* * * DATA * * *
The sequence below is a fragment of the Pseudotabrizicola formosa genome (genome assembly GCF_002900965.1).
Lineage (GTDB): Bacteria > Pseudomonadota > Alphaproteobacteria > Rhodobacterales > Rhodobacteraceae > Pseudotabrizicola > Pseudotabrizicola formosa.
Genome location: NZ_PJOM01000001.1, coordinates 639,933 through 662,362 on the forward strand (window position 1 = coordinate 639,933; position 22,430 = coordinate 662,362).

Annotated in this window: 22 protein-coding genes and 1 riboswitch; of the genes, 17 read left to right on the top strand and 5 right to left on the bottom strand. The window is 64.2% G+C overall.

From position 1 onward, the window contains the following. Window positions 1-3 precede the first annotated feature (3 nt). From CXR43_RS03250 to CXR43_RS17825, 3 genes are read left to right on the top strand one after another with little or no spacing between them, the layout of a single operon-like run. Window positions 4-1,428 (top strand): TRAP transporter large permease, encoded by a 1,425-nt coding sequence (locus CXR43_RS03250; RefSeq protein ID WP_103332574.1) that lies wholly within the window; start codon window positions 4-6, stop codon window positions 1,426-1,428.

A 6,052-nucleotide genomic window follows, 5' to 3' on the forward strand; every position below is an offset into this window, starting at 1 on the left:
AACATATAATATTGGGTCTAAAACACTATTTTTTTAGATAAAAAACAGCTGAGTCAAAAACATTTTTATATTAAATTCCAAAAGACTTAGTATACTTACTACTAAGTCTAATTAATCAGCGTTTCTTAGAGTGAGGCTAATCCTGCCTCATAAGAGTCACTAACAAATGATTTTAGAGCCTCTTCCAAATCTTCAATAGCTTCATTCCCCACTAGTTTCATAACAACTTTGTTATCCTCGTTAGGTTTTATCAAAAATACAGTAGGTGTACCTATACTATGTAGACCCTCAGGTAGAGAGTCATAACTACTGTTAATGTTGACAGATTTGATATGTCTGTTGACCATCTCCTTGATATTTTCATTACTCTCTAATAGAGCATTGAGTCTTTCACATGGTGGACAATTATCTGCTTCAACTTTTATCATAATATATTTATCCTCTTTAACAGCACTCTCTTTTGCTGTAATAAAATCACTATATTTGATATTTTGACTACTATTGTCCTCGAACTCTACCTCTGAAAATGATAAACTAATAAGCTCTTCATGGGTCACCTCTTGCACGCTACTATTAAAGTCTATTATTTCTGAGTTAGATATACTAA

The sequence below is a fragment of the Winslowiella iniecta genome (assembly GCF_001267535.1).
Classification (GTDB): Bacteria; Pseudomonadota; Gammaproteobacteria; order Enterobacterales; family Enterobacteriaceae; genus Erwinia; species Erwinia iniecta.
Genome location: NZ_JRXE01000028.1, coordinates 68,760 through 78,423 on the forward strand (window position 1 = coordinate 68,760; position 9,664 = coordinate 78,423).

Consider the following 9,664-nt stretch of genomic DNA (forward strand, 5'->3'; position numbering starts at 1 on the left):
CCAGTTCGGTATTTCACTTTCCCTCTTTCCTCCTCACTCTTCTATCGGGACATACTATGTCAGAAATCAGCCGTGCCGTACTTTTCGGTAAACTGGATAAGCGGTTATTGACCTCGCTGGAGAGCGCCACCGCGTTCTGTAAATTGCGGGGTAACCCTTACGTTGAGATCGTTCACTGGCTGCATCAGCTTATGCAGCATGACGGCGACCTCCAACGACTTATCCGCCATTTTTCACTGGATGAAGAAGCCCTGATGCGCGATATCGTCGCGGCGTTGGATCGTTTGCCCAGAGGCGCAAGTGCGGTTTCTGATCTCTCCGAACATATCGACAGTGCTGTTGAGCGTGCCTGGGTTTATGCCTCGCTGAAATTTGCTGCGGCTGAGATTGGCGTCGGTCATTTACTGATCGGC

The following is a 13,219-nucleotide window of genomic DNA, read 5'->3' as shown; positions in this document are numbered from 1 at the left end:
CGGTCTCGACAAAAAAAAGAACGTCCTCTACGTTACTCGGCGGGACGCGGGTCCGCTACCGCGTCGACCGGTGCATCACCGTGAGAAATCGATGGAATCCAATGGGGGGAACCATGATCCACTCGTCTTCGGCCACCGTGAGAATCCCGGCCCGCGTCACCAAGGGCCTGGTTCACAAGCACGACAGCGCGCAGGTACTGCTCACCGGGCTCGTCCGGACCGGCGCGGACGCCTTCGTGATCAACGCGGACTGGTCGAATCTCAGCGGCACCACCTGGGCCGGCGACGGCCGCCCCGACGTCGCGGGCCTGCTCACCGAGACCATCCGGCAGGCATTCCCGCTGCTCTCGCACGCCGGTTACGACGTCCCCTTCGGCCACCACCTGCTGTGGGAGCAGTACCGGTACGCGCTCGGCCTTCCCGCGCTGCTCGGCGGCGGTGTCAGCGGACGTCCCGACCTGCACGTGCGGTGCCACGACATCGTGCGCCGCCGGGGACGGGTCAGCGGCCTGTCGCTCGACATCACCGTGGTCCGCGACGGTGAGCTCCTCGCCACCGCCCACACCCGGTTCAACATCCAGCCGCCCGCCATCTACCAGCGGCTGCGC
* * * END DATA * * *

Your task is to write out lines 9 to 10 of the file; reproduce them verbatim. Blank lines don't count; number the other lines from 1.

Classification (GTDB): Bacteria; Pseudomonadota; Gammaproteobacteria; order Enterobacterales; family Enterobacteriaceae; genus Erwinia; species Erwinia iniecta.
Genome location: NZ_JRXE01000028.1, coordinates 68,760 through 78,423 on the forward strand (window position 1 = coordinate 68,760; position 9,664 = coordinate 78,423).